News & Coverage Post

Navigating COVID-19 and Beyond: Guidance for Luxury Interiors Businesses

On Tuesday 11 August 2020, we hosted a digital session Women in Luxury Interiors Forum, chaired by Partner in Art Law, Amanda Gray.

We shared practical guidance for those operating in luxury interiors on addressing the ongoing and future impact of COVID-19:

Insurance cover

Sonia Campbell, Partner in Dispute Resolution, explained the importance of the FCA’s test case seeking clarity on the scope of business interruption (BI) policies, specifically “non-damage” cover for losses not resulting from physical or property damage. Mishcon de Reya is acting on behalf of the only groups of actual insureds allowed to intervene in the case: the Hospitality Insurance Group Action, for QBE and Aviva insureds, and the Hiscox Action Group. It is hoped that the judgment, a draft of which is due in mid-September, will resolve the uncertainty for many insureds as to if and how BI cover should respond to the pandemic, where many claims have already been denied. However, even if the High Court finds in favour of the insureds, the ruling could be appealed as far as the Supreme Court. In the meantime, all businesses should check their policy wording and, if they do have a possible claim, carefully collect evidence of loss. At the same time, those looking to renew existing policies should brace for more exclusions; we are already seeing familiar but tighter restrictions on BI cover, including for losses that stem from infectious diseases and, again, non-damage denial of access.

Supply chain issues and force majeure clauses

Neil Baylis, Partner in the Competition Group, went on to discuss how businesses can make their supply chains more resilient in the face of continued uncertainty. They should first audit their supply chains and contracts for potential areas of weakness, then consider how and when to engage alternative suppliers. They could negotiate shorter terms to make it easier to exit contracts as necessary, and in particular they should ensure that any new or renegotiated force majeure clauses (aimed at unforeseen events) provide protection appropriate to their needs. For example, should the clause expressly cover pandemics? Should it allow for parties’ contractual obligations to be terminated or temporarily suspended, or for alternative arrangements to be put in place? Businesses might also move to digitise their supply chains, a trend that will only be accelerated by the pandemic because real-time monitoring of every link allows for a quicker response and readjustment. Likewise, the pandemic has thrown a spotlight on “just in time” arrangements which, while a great boost to efficiency, can see whole supply chains unravel (and multiple orders unmet) when a single part becomes unavailable. In short, businesses must stress-test their supply chains and plan for disruption. With all contracts, there will be a trade-off between flexibility and long-term security.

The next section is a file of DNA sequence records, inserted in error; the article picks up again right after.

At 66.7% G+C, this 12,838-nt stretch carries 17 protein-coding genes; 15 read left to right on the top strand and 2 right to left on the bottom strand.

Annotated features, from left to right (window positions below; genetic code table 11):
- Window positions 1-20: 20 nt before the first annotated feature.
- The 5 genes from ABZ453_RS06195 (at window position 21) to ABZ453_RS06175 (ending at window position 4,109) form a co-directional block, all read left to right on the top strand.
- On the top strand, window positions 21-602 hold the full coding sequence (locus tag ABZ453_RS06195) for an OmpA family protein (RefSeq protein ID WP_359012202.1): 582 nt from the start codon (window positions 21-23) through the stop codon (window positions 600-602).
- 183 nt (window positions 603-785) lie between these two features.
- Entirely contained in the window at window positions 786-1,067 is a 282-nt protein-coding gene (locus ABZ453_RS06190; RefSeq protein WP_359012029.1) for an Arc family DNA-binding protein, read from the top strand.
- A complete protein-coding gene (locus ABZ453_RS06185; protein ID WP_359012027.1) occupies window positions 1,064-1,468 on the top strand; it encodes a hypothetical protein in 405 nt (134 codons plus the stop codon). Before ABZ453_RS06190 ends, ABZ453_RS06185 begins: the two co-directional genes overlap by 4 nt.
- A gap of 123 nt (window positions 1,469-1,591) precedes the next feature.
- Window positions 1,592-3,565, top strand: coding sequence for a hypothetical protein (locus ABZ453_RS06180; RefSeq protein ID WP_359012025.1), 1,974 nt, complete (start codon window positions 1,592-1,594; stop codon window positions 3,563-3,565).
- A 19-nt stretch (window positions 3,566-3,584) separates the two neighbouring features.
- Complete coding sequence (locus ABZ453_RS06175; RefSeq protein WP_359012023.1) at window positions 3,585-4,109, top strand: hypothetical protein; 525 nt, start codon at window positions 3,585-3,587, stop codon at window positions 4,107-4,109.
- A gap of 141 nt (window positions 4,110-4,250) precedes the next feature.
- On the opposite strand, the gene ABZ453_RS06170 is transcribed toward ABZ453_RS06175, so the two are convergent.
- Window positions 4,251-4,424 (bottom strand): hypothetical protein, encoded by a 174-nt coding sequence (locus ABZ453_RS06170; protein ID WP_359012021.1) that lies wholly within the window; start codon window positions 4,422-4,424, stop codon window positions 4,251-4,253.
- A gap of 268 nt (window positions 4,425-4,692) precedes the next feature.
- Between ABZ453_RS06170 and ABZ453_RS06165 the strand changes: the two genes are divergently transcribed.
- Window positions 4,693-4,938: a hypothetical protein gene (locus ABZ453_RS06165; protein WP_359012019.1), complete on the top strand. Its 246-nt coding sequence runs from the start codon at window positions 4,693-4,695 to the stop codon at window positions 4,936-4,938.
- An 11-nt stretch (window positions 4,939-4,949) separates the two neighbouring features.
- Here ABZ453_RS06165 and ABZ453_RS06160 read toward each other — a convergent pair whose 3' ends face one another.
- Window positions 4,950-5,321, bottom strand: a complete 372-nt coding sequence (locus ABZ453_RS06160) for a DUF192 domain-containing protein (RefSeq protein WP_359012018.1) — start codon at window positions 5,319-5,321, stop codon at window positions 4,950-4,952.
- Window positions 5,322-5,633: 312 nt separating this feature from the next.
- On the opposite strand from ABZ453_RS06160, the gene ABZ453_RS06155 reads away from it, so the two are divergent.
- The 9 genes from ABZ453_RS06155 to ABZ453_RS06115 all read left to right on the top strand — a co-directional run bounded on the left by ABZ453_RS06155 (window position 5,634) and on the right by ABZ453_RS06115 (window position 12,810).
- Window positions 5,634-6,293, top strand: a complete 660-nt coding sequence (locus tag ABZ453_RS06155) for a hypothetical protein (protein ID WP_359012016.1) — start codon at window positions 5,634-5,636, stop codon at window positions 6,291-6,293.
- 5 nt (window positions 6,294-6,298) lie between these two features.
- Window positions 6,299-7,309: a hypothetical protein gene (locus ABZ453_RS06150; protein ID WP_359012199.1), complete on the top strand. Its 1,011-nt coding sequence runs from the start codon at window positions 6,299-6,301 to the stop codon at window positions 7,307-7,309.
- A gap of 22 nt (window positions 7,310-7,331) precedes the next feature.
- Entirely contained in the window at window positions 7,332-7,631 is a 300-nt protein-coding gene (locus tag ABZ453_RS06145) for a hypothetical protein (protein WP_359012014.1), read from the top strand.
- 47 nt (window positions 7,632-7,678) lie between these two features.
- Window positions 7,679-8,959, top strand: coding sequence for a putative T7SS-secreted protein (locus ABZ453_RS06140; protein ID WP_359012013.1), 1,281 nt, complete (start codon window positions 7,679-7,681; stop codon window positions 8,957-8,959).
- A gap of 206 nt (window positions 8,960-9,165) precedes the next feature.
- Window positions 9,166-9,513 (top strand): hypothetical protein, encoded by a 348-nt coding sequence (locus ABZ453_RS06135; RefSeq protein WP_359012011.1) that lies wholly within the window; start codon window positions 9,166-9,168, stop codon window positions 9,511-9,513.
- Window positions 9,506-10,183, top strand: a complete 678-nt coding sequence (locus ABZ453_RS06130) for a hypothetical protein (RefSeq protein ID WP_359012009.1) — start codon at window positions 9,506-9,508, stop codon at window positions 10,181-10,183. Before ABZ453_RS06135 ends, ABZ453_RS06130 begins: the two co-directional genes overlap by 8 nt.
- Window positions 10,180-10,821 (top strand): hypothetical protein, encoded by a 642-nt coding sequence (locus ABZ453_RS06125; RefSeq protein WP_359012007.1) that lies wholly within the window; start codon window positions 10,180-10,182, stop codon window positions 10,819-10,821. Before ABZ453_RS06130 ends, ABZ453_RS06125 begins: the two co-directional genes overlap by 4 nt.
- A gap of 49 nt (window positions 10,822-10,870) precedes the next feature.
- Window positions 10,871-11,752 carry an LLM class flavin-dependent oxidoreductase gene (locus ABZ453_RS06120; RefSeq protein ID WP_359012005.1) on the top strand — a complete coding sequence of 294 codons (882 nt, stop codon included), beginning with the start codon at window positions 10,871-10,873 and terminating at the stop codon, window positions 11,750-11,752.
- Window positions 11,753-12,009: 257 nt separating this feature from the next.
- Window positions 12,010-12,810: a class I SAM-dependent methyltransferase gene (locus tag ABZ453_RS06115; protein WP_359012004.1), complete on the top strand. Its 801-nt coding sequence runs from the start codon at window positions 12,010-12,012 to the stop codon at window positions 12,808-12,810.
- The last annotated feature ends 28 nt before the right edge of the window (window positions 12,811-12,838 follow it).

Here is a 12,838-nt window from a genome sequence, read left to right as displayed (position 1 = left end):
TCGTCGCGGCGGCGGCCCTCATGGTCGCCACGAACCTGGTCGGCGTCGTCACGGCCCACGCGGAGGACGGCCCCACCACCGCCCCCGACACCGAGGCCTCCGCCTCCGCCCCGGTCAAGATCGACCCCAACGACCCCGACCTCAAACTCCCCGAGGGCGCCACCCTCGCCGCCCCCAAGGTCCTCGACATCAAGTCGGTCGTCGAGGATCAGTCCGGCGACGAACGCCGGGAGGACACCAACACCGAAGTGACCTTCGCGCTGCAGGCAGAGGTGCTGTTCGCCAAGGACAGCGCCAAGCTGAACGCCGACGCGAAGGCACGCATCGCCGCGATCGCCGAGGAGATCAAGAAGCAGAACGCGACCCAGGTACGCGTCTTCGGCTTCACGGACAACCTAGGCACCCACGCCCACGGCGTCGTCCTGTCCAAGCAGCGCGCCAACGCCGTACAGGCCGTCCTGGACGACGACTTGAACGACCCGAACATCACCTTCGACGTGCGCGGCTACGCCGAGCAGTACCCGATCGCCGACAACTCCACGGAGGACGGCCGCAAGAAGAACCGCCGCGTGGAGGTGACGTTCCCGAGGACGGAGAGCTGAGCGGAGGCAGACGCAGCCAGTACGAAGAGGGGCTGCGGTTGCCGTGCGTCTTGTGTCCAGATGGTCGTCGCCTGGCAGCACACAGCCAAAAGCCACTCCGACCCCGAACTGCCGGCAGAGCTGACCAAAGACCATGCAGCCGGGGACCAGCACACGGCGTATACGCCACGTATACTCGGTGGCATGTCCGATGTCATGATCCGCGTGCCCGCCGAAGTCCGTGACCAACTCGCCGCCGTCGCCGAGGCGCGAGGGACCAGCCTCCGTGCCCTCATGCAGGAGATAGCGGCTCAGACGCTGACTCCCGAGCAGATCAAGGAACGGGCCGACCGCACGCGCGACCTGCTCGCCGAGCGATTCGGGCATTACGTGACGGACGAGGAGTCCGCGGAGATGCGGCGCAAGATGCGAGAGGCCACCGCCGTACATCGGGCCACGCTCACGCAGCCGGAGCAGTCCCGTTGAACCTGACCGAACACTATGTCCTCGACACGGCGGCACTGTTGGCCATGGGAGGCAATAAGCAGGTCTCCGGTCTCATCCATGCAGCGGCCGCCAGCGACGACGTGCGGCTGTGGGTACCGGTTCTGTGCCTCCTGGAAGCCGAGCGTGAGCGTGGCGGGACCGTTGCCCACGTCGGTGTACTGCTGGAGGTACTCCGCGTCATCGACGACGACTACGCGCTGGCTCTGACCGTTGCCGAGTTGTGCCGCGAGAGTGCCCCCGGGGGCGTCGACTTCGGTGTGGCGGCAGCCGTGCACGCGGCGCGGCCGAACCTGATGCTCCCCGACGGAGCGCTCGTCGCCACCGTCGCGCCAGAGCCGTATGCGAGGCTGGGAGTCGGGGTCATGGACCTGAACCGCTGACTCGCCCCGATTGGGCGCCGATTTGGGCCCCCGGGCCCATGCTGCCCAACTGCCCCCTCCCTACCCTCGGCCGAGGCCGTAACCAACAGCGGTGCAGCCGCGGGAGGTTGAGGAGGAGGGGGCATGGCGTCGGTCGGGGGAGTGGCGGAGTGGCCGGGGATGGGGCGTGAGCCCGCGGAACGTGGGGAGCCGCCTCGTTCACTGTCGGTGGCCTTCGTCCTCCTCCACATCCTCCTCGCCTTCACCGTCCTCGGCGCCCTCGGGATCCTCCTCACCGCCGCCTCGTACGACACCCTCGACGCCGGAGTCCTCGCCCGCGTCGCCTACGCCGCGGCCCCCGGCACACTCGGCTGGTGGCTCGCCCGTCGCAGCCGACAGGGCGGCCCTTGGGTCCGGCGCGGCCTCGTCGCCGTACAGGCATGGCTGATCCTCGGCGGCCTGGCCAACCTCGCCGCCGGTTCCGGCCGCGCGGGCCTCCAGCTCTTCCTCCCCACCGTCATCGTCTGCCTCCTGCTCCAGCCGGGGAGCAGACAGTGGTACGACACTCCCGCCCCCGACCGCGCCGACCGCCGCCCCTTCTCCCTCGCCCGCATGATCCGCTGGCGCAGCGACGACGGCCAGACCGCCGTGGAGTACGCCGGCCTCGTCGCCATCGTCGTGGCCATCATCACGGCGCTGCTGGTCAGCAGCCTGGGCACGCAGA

Employment concerns

Finally, Kirti Tiwari-Mehta, Managing Associate in Employment, talked about how smaller businesses in particular have been affected by issues such as the impact of multiple employees being sick or self-isolating at the same time, and the cost of maintaining a proper IT infrastructure where many staff are now working from home. She urged employers to communicate with employees to keep them informed, but also to find out how they can best respond to their needs. This is especially important for female employees who, as studies have shown (The Institute for Fiscal Studies (IFS) and the UCL Institute of EducationWomen’s Budget GroupNHS), have borne the economic brunt of the pandemic: they are over-represented in the sectors and roles hit hardest, and are more likely to be juggling other responsibilities such as caring and home-schooling. Employers should aim to be as flexible as possible about working arrangements, including working hours. Likewise, junior employees who are missing out on in-office access to mentoring and training should be supported in other ways, for example with regular video calls, monitoring or a buddy scheme, and employers should adjust their expectations of graduates who will have had a different training experience. More broadly, businesses should adjust for the long term, where at least some of the shift to remote working, as well as recruitment (not just how to recruit but where to recruit from), may well survive the pandemic. Finally, in any decisions they make about employees, including redundancies, employers should bear in mind the various legal protections against discrimination.  

If you have any questions about any of the above, please contact one of the speakers.